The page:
The blogger cited no references.
π = 4.
In my search to find the story, I found a treasure, The Straight Dope by Cecil Adams who may or may not, actually be Ed Zotti.
Cecil tells a great story about how an amateur, and possibly crazy, mathematician, Edward J. Goodwin, persuaded an Indiana Representative, in 1897, to introduce a House Bill #246 that would legislate:
π to be 4,
π = 3.2 in another instance,
According to Adams, Bill #246 made it through the house.
Bill #246 also passed the Indiana Senate but before it could be enacted into law, a Purdue Professor, C. A. Waldo was able to point out the absurdity the idea to a Senator and Bill #246 was postponed, possibly infinitely, or until the end of time.
Ed Zotti as he appears on his Blog, The Barn House.Apparently, the legislators didn't know their history as well as their math. Mathematicians had only been working on determining the value of π for roughly 3800 years by the time Goodwin appeared on the scene and decided not only to change the value of π, but its definition too.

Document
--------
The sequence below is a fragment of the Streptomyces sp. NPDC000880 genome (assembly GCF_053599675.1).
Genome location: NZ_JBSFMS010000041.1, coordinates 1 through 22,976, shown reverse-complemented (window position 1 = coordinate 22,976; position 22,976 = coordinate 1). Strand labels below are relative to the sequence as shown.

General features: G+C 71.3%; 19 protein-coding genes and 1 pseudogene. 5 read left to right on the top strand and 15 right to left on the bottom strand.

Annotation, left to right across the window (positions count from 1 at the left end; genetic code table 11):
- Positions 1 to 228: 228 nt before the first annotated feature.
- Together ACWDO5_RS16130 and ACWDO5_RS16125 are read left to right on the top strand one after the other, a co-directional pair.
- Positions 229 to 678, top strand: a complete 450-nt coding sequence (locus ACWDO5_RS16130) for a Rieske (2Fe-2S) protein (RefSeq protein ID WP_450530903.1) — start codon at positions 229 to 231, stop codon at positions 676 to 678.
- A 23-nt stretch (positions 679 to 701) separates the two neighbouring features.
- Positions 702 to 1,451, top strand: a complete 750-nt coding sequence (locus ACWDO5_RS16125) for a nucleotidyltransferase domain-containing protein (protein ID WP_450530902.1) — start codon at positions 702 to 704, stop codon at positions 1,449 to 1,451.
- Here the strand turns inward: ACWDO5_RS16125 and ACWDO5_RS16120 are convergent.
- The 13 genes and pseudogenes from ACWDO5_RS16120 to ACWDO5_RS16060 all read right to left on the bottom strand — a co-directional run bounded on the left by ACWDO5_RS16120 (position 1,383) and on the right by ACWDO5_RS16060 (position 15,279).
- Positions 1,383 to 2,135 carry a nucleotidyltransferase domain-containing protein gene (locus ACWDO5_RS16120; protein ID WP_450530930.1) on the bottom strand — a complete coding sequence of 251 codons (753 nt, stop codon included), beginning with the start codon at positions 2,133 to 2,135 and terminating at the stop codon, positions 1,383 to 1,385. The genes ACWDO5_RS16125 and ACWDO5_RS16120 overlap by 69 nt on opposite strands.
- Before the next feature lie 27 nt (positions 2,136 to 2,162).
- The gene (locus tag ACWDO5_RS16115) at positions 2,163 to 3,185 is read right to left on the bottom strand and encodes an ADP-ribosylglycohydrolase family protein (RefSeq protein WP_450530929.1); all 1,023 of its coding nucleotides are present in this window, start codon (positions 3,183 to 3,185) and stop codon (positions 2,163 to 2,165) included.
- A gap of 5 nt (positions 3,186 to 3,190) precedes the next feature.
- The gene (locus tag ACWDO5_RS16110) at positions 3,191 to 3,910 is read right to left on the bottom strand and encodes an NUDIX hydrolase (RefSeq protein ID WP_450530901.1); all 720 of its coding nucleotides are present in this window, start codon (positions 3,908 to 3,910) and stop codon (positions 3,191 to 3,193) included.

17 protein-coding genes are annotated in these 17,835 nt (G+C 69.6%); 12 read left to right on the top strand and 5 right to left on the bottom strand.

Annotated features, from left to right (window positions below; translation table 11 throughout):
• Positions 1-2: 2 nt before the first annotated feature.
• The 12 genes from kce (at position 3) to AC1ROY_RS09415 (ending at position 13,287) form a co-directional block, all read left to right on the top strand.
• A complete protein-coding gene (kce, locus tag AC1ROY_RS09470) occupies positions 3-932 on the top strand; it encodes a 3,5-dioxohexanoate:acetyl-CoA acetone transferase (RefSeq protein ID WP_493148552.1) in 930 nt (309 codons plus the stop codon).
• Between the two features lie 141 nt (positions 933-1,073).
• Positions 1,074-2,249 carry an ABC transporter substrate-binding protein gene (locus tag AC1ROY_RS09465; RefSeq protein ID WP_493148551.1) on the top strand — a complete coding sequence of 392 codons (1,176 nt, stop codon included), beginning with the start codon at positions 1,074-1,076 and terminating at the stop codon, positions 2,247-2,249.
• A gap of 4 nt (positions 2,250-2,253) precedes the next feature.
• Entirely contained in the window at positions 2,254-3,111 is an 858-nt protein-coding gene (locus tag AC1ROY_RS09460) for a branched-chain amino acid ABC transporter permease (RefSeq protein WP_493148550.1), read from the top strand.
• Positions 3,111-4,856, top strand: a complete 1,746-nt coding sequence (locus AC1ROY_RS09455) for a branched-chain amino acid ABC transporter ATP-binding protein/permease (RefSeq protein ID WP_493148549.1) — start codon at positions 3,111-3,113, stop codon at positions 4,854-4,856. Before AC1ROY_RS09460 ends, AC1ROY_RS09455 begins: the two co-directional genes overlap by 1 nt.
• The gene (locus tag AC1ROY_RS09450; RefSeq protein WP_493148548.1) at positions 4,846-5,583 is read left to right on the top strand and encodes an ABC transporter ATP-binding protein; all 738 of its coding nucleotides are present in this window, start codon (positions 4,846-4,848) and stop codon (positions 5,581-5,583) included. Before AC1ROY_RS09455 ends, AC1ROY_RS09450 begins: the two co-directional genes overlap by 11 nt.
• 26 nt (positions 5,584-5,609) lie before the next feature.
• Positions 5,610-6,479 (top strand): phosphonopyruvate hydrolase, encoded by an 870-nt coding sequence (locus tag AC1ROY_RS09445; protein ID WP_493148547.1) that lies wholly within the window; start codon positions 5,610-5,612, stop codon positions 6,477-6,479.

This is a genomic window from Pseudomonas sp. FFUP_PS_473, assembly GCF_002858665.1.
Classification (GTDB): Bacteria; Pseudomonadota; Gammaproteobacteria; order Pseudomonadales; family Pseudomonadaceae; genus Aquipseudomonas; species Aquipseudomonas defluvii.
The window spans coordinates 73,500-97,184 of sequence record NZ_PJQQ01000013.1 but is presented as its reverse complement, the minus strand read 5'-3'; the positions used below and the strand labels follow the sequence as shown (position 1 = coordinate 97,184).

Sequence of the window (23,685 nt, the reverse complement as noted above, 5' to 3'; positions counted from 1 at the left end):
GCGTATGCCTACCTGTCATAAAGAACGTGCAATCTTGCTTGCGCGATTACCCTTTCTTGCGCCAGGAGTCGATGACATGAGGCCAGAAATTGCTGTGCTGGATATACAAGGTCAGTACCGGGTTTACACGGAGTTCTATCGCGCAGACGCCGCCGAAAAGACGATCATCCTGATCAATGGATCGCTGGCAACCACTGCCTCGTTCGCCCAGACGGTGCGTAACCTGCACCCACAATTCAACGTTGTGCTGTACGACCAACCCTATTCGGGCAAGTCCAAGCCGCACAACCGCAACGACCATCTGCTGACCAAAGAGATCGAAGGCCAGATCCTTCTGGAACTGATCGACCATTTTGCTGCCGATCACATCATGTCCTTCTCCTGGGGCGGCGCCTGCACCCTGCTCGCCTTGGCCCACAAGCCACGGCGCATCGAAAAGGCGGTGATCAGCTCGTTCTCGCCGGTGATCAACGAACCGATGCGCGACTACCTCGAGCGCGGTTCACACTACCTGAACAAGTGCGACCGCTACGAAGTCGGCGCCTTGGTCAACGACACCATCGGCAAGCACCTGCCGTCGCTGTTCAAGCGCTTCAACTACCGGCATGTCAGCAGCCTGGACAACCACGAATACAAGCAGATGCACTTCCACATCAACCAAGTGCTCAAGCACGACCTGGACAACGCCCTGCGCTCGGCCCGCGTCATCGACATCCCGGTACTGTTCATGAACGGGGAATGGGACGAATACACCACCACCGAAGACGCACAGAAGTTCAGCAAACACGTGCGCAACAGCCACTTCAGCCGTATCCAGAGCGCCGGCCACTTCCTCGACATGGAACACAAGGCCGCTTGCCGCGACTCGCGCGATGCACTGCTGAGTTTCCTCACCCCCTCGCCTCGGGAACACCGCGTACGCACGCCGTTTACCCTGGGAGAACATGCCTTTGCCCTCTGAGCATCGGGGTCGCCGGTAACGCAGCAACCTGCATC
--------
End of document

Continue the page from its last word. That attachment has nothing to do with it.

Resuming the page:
Lesson #1 - Education has come a long way since 1897. Almost all of my students know that π is approximately equal to 3.14 and I want to believe it would take a lot of work to convince them otherwise.
Lesson #2 - It is still true today that it is sometimes dangerous to let mathematics and science get into the hands of legislators.
Lesson #3 - Passing and enacting a law have different meanings. Who would have ever thought it? So, even though Bill #246 was passed, in both houses, it was never a law on the books and to this day, people in all walks of life in Indiana are allowed to use π at the common value of 3.14, close enough for many purposes, the 14 digit accuracy of the TI-84, or the 2.7 trillion digit accuracy level determined by Monsieur Bellard of France, January of 2010, using his desktop computer. (Oh by the way, it took 131 days to complete and check the result, if you were thinking of choosing that option).